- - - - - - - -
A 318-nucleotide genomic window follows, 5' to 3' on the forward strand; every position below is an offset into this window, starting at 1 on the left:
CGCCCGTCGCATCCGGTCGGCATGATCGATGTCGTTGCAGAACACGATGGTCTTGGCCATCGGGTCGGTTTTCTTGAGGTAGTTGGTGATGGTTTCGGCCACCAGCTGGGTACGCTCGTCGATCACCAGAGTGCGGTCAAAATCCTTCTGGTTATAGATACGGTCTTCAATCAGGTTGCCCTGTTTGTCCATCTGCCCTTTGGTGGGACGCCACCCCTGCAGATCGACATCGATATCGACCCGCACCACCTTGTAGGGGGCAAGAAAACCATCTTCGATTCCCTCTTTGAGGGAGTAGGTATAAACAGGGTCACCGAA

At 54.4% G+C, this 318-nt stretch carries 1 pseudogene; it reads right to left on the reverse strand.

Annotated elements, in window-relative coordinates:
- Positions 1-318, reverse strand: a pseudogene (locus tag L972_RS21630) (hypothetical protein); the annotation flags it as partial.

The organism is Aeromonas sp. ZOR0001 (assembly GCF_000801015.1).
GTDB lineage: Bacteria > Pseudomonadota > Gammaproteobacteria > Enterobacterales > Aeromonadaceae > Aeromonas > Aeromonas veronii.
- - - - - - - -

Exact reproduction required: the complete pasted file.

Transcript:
A 318-nucleotide genomic window follows, 5' to 3' on the forward strand; every position below is an offset into this window, starting at 1 on the left:
CGCCCGTCGCATCCGGTCGGCATGATCGATGTCGTTGCAGAACACGATGGTCTTGGCCATCGGGTCGGTTTTCTTGAGGTAGTTGGTGATGGTTTCGGCCACCAGCTGGGTACGCTCGTCGATCACCAGAGTGCGGTCAAAATCCTTCTGGTTATAGATACGGTCTTCAATCAGGTTGCCCTGTTTGTCCATCTGCCCTTTGGTGGGACGCCACCCCTGCAGATCGACATCGATATCGACCCGCACCACCTTGTAGGGGGCAAGAAAACCATCTTCGATTCCCTCTTTGAGGGAGTAGGTATAAACAGGGTCACCGAA

At 54.4% G+C, this 318-nt stretch carries 1 pseudogene; it reads right to left on the reverse strand.

Annotated elements, in window-relative coordinates:
- Positions 1-318, reverse strand: a pseudogene (locus tag L972_RS21630) (hypothetical protein); the annotation flags it as partial.

The organism is Aeromonas sp. ZOR0001 (assembly GCF_000801015.1).
GTDB lineage: Bacteria > Pseudomonadota > Gammaproteobacteria > Enterobacterales > Aeromonadaceae > Aeromonas > Aeromonas veronii.